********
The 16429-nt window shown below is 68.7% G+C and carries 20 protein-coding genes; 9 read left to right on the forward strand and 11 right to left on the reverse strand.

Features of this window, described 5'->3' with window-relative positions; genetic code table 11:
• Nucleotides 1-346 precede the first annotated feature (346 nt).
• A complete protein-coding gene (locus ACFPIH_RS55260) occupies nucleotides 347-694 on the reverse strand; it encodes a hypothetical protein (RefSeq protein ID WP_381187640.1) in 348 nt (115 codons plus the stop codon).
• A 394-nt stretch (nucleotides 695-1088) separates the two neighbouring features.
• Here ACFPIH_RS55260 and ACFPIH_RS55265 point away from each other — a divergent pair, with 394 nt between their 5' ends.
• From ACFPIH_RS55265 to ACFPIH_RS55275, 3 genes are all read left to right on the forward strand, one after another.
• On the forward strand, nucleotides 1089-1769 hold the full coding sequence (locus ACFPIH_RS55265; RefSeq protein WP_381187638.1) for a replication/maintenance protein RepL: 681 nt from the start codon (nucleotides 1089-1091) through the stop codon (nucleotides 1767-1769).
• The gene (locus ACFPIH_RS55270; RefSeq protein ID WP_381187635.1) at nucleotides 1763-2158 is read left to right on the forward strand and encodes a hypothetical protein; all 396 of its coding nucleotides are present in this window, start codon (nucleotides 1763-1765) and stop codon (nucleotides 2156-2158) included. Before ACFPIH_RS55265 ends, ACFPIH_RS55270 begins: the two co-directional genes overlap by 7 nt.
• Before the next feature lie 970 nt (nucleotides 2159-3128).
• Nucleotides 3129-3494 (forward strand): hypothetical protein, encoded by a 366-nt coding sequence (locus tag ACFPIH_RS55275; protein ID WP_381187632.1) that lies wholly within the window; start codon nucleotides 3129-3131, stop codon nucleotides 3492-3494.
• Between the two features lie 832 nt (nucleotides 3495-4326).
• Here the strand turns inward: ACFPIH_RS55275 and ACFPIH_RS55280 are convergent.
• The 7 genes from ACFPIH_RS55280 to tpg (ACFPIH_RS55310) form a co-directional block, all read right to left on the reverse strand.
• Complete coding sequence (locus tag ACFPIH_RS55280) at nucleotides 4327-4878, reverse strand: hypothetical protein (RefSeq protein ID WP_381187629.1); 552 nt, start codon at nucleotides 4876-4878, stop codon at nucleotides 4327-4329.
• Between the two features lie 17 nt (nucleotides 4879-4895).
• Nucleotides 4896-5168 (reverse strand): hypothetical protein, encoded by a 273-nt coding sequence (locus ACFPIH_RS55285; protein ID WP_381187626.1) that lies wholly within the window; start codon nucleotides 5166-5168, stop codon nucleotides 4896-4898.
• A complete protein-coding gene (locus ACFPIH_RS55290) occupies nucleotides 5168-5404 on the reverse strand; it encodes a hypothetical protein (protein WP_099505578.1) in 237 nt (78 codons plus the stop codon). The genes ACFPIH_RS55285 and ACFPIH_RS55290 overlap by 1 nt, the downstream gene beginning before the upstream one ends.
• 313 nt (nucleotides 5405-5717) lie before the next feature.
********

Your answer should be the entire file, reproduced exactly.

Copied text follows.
The 16429-nt window shown below is 68.7% G+C and carries 20 protein-coding genes; 9 read left to right on the forward strand and 11 right to left on the reverse strand.

Features of this window, described 5'->3' with window-relative positions; genetic code table 11:
• Nucleotides 1-346 precede the first annotated feature (346 nt).
• A complete protein-coding gene (locus ACFPIH_RS55260) occupies nucleotides 347-694 on the reverse strand; it encodes a hypothetical protein (RefSeq protein ID WP_381187640.1) in 348 nt (115 codons plus the stop codon).
• A 394-nt stretch (nucleotides 695-1088) separates the two neighbouring features.
• Here ACFPIH_RS55260 and ACFPIH_RS55265 point away from each other — a divergent pair, with 394 nt between their 5' ends.
• From ACFPIH_RS55265 to ACFPIH_RS55275, 3 genes are all read left to right on the forward strand, one after another.
• On the forward strand, nucleotides 1089-1769 hold the full coding sequence (locus ACFPIH_RS55265; RefSeq protein WP_381187638.1) for a replication/maintenance protein RepL: 681 nt from the start codon (nucleotides 1089-1091) through the stop codon (nucleotides 1767-1769).
• The gene (locus ACFPIH_RS55270; RefSeq protein ID WP_381187635.1) at nucleotides 1763-2158 is read left to right on the forward strand and encodes a hypothetical protein; all 396 of its coding nucleotides are present in this window, start codon (nucleotides 1763-1765) and stop codon (nucleotides 2156-2158) included. Before ACFPIH_RS55265 ends, ACFPIH_RS55270 begins: the two co-directional genes overlap by 7 nt.
• Before the next feature lie 970 nt (nucleotides 2159-3128).
• Nucleotides 3129-3494 (forward strand): hypothetical protein, encoded by a 366-nt coding sequence (locus tag ACFPIH_RS55275; protein ID WP_381187632.1) that lies wholly within the window; start codon nucleotides 3129-3131, stop codon nucleotides 3492-3494.
• Between the two features lie 832 nt (nucleotides 3495-4326).
• Here the strand turns inward: ACFPIH_RS55275 and ACFPIH_RS55280 are convergent.
• The 7 genes from ACFPIH_RS55280 to tpg (ACFPIH_RS55310) form a co-directional block, all read right to left on the reverse strand.
• Complete coding sequence (locus tag ACFPIH_RS55280) at nucleotides 4327-4878, reverse strand: hypothetical protein (RefSeq protein ID WP_381187629.1); 552 nt, start codon at nucleotides 4876-4878, stop codon at nucleotides 4327-4329.
• Between the two features lie 17 nt (nucleotides 4879-4895).
• Nucleotides 4896-5168 (reverse strand): hypothetical protein, encoded by a 273-nt coding sequence (locus ACFPIH_RS55285; protein ID WP_381187626.1) that lies wholly within the window; start codon nucleotides 5166-5168, stop codon nucleotides 4896-4898.
• A complete protein-coding gene (locus ACFPIH_RS55290) occupies nucleotides 5168-5404 on the reverse strand; it encodes a hypothetical protein (protein WP_099505578.1) in 237 nt (78 codons plus the stop codon). The genes ACFPIH_RS55285 and ACFPIH_RS55290 overlap by 1 nt, the downstream gene beginning before the upstream one ends.
• 313 nt (nucleotides 5405-5717) lie before the next feature.